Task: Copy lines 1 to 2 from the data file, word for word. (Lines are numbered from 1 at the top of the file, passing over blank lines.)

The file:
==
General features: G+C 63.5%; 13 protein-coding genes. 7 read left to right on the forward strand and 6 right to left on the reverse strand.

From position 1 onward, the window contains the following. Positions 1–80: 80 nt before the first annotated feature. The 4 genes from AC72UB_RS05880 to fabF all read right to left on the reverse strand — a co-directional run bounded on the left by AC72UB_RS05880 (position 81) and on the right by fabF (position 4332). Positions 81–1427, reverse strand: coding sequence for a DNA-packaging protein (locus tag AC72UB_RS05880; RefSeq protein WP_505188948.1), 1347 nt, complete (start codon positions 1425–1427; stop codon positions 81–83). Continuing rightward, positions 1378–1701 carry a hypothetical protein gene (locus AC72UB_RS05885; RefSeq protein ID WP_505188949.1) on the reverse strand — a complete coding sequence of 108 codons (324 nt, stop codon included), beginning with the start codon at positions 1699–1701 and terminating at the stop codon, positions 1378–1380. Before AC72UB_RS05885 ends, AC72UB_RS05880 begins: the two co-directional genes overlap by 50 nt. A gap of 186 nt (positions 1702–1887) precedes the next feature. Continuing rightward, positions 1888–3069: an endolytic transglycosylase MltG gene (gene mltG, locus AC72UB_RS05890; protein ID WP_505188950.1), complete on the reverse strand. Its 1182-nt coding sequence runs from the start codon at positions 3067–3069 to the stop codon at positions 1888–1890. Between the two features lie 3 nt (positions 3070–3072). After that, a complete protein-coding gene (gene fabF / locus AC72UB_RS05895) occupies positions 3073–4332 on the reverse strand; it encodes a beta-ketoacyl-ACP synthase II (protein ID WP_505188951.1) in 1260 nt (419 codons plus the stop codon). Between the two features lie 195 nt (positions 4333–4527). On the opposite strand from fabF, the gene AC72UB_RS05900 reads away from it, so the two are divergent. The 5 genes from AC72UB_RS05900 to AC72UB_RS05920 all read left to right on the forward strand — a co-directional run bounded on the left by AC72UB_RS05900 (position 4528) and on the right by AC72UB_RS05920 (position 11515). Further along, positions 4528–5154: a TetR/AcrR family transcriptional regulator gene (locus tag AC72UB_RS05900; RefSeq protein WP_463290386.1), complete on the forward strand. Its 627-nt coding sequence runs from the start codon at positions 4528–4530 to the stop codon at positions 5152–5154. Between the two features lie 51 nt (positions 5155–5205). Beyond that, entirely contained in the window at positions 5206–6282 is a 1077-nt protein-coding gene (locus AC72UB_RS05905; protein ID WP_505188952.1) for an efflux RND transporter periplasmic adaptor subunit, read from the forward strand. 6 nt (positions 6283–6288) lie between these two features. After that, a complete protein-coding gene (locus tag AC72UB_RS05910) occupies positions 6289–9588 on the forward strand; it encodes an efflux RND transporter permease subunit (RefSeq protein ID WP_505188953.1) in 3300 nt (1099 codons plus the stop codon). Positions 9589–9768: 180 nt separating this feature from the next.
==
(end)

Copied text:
General features: G+C 63.5%; 13 protein-coding genes. 7 read left to right on the forward strand and 6 right to left on the reverse strand.

From position 1 onward, the window contains the following. Positions 1–80: 80 nt before the first annotated feature. The 4 genes from AC72UB_RS05880 to fabF all read right to left on the reverse strand — a co-directional run bounded on the left by AC72UB_RS05880 (position 81) and on the right by fabF (position 4332). Positions 81–1427, reverse strand: coding sequence for a DNA-packaging protein (locus tag AC72UB_RS05880; RefSeq protein WP_505188948.1), 1347 nt, complete (start codon positions 1425–1427; stop codon positions 81–83). Continuing rightward, positions 1378–1701 carry a hypothetical protein gene (locus AC72UB_RS05885; RefSeq protein ID WP_505188949.1) on the reverse strand — a complete coding sequence of 108 codons (324 nt, stop codon included), beginning with the start codon at positions 1699–1701 and terminating at the stop codon, positions 1378–1380. Before AC72UB_RS05885 ends, AC72UB_RS05880 begins: the two co-directional genes overlap by 50 nt. A gap of 186 nt (positions 1702–1887) precedes the next feature. Continuing rightward, positions 1888–3069: an endolytic transglycosylase MltG gene (gene mltG, locus AC72UB_RS05890; protein ID WP_505188950.1), complete on the reverse strand. Its 1182-nt coding sequence runs from the start codon at positions 3067–3069 to the stop codon at positions 1888–1890. Between the two features lie 3 nt (positions 3070–3072). After that, a complete protein-coding gene (gene fabF / locus AC72UB_RS05895) occupies positions 3073–4332 on the reverse strand; it encodes a beta-ketoacyl-ACP synthase II (protein ID WP_505188951.1) in 1260 nt (419 codons plus the stop codon). Between the two features lie 195 nt (positions 4333–4527). On the opposite strand from fabF, the gene AC72UB_RS05900 reads away from it, so the two are divergent. The 5 genes from AC72UB_RS05900 to AC72UB_RS05920 all read left to right on the forward strand — a co-directional run bounded on the left by AC72UB_RS05900 (position 4528) and on the right by AC72UB_RS05920 (position 11515). Further along, positions 4528–5154: a TetR/AcrR family transcriptional regulator gene (locus tag AC72UB_RS05900; RefSeq protein WP_463290386.1), complete on the forward strand. Its 627-nt coding sequence runs from the start codon at positions 4528–4530 to the stop codon at positions 5152–5154. Between the two features lie 51 nt (positions 5155–5205). Beyond that, entirely contained in the window at positions 5206–6282 is a 1077-nt protein-coding gene (locus AC72UB_RS05905; protein ID WP_505188952.1) for an efflux RND transporter periplasmic adaptor subunit, read from the forward strand. 6 nt (positions 6283–6288) lie between these two features. After that, a complete protein-coding gene (locus tag AC72UB_RS05910) occupies positions 6289–9588 on the forward strand; it encodes an efflux RND transporter permease subunit (RefSeq protein ID WP_505188953.1) in 3300 nt (1099 codons plus the stop codon). Positions 9589–9768: 180 nt separating this feature from the next.